Friday, June 29, 2007

Can Blogs Be Trusted?

ALABloggingWell, anything you read on my blog CAN! Um, and if something is found to be untrue, well, I’m sure y'all will call me on it. Right? I have no alterative motive other than encourage reading. Any critical analysis (which may accidently get in) is open to interpretation.

Last Saturday, I attended the Association of College and Research Libraries’ (ACRL) program, Can Blogs Be Trusted?. Our speaker, Jason Zengerle, Senior Editor for The New Republic, was gracious enough to speak two hours since his co-speaker remained MIA.

As librarians, I think most of us attended the meeting to find some authoritative blogs. A little something-something to advise pre-law students asking quote questions or for those wary instructors faced with citations from questionable sites. To make a long blog short, Zengerle stated he is, "skeptic about information from many blogs."

Well, surprise. So are we.

Note: As a book blogger, I would like to see this title-post question asked of my peers. Do you give galleys a more favorable review because they are free? Most of us would say "NO WAY!" to that kind of question, but...


Bookfool said...

Ummm, "no way" is right. LOL I am unflinchingly honest in my book reviews because that was the whole point of starting a book blog . . . so I could write what I thought. It's a purge to write a book review, really.

maggie moran said...

I'm with ya, bookfool. Maggiereads started as a way to center my notes and thoughts for book related articles. Boy, has that concept changed. It's just more fun blogging when you have people willing to read and comment on what you write. I hardly ever get feedback from my newspaper articles.

As a librarian, it is important to read and write. We need to be able to tell readers something other than "wonderful" or "really good, I promise."

PS Not all librarians read. Isn't that odd.

Erica said...

i love your blog, maggie! and it was great to see you at ALA. i've started a blog too, now--it's
catch you later! ~Erica

Isabel said...

I turned down an offer for a free book because I am backed up right now.

Eva said...

Hi Maggie! What an interesting post-I've never received a free book to review, but I can't imagine it influencing my decision. All librarians don't read? Really? That just seems silly!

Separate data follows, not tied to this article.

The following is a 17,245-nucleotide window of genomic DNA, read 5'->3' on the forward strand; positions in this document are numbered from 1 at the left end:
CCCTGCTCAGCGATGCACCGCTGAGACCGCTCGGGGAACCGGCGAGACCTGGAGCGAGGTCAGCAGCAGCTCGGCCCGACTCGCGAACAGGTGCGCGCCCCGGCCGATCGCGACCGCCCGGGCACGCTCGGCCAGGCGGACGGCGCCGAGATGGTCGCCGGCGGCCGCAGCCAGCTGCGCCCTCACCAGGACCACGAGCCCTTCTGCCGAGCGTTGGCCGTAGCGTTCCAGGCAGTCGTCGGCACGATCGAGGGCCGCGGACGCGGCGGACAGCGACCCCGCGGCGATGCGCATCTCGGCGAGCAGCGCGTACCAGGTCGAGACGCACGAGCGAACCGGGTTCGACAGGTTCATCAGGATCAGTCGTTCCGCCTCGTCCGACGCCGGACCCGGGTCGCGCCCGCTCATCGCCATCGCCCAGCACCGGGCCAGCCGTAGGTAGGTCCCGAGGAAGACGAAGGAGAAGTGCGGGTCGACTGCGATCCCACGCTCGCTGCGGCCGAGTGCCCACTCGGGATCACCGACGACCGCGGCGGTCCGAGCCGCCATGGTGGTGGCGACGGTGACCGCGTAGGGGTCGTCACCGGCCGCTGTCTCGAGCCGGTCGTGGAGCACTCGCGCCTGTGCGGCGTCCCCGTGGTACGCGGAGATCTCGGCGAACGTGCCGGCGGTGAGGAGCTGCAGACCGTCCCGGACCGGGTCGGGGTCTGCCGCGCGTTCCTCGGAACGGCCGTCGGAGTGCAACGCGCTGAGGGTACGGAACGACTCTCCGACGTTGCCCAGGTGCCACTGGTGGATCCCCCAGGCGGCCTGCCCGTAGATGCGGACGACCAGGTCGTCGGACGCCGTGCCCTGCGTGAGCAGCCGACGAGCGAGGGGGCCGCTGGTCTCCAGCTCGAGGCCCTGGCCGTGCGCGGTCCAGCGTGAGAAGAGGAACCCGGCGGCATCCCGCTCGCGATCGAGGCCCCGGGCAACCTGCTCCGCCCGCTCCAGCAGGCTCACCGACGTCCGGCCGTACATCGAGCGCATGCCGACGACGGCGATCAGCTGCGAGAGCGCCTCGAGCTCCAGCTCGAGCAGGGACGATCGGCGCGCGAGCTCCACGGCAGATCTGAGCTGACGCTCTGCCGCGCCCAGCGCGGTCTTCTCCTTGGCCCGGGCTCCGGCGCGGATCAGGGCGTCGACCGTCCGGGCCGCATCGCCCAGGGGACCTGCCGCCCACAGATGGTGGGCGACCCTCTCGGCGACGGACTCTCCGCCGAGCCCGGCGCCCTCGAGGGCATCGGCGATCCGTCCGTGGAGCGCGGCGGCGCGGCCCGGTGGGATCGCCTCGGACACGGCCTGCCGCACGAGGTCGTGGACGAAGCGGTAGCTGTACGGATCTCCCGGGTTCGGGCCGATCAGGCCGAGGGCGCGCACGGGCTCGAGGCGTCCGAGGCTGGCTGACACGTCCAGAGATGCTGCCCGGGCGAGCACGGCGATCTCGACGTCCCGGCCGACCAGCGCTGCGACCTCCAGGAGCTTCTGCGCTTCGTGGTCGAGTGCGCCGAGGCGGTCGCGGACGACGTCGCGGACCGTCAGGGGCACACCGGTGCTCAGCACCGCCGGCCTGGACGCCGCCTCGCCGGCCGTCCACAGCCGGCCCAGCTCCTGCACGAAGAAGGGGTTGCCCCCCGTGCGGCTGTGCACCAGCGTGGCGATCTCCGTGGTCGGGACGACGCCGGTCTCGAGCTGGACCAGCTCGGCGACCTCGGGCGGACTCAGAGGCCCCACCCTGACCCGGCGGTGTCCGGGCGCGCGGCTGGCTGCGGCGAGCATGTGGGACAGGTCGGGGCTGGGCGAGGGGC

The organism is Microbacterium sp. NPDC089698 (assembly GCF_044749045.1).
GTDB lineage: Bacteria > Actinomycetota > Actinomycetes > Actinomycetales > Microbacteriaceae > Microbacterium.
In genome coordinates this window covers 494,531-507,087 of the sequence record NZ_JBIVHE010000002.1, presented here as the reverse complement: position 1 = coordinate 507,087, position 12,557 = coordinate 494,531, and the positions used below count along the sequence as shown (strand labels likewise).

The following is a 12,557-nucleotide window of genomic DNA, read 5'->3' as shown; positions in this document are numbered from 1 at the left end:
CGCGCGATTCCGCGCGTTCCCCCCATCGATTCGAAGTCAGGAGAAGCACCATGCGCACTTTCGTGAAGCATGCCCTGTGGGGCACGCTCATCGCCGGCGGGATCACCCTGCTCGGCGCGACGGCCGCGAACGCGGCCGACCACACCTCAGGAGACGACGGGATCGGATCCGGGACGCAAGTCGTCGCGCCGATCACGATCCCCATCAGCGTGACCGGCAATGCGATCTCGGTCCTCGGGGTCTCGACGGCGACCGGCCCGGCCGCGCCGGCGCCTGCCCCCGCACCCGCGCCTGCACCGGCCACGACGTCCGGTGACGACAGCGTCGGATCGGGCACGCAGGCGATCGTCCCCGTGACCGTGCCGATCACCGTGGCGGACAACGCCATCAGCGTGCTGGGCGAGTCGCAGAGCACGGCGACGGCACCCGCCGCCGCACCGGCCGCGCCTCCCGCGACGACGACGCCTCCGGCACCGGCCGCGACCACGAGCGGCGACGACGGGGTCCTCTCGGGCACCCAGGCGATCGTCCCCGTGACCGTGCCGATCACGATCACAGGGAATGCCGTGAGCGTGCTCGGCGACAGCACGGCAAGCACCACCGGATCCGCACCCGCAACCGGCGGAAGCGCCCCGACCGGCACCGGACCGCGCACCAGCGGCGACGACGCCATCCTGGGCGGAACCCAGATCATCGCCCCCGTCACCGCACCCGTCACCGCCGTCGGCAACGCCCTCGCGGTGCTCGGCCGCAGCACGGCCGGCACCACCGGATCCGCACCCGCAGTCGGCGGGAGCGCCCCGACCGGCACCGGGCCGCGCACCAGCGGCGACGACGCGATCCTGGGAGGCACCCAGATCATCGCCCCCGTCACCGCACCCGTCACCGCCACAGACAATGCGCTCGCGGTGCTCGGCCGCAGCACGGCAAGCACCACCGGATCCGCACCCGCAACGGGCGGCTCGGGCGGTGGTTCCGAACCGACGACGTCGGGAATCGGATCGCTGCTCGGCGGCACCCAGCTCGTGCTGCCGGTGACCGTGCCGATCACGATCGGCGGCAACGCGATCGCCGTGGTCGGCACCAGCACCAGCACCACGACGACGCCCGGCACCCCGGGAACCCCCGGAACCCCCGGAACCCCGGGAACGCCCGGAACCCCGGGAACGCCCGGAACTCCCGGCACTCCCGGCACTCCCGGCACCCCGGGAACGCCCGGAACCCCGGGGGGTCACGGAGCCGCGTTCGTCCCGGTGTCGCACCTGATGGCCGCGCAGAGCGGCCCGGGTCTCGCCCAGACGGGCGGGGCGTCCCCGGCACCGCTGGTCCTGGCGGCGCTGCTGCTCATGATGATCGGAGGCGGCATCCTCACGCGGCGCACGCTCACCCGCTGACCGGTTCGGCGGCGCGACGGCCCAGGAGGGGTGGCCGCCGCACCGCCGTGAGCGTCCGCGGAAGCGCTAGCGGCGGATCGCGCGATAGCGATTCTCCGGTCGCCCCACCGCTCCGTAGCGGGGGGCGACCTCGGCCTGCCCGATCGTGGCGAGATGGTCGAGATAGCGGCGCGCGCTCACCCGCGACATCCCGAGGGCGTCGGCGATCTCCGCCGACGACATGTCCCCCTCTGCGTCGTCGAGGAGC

I thought I'd let you know that my review of The Secret Life of Bees is up, and can be found at

I really loved it! So far, I've enjoyed both of my Southern picks. Next up is Eudora Welty, which should be fun. :)

maggie moran said...

It was good to see you too, Erica. Glad to hear you are doing great things in Bama! I'll be dropping by often to see what the book diva has to say. ;)

Man, WW100, I turn down freebies 'cos I don't like my reading to be assigned and that's exactly how it feels when I get a stack in the mail. Right now I can think of 7 havtas which haunt me. :(

Eva, it's a little known fact, not all librarians read. I'm not saying they cain't, I'm saying they wont! My Mark Twain quote is supposed to smack them in the face when they visit this site. The whole purpose of the profession is leading people to books, and how does one do that if they don't partake of the product. *stepping down from soap box*

So, glad to hear you are enjoying your southern picks and I look forward to reading your thoughts on SLoB! :D

Kelly said...

Maggie, I appreciate your and bookfool's thoughts on blogging. I started writing a comment and realized that it took up way too much space, so I posted it on my blog today instead. This is a great discussion--and isn't discussion the point of our blogs, anyway?!

Anonymous said...

Good post Maggie. I accept some books and always because something about them interested me. I don't want to accept every book because then when do I read my books!
I always try to give a balanced review and even if it was a freebie I will say if I liked it or not. I figure we won't always agree and there's a book out there for everyone anyway :)

maggie moran said...

Thanks Iliana and Kelly! Discussion is the point of blogs and books. I'm always curious why one person likes/dislikes a book I think the opposite about. After I write copy, I like to hunt around to see how others feel/felt about the same book(s). It rarely changes my mind, but it does make me think.

As for galleys, oh, how I wish they would just fall from the sky instead of arrive in the mail. My guilt would be less and I would want to read them first. "Oh, look at this galley on the floor. Oh, Peter Mayle. I like Peter Mayle. I think I'll read this." :D

Bookfool said...


About that "P.S." . . . it's weird, but I knew that. I used to sell books to teachers. It was a hard sell; librarians are often frustrated teachers who've been shoved into a library against their will. So, they pop video tapes into a machine instead of encouraging the kids to read. I think it's horrifying, but we dealt with a snarky, angry librarian who hated books for several years at elementary level. She made my kid sit still in front of the VCR when he wanted to go peruse the shelves. There's something wrong, there, if you ask me.

maggie moran said...

That's just sad, Bookfool. They can have just as much influence as teachers, just 'cos they are enthusiastic and memorable, given the right person is doing the job.

It's funny, but my mom/dad (retired teacher/teacher) seems to think librarians are Gods. They must of worked with some good ones. Too bad we can't swap baddies w/ goodies. The world would be way better off.

I personally think there is more freedom being a librarian. I prefer all ages, though. ;D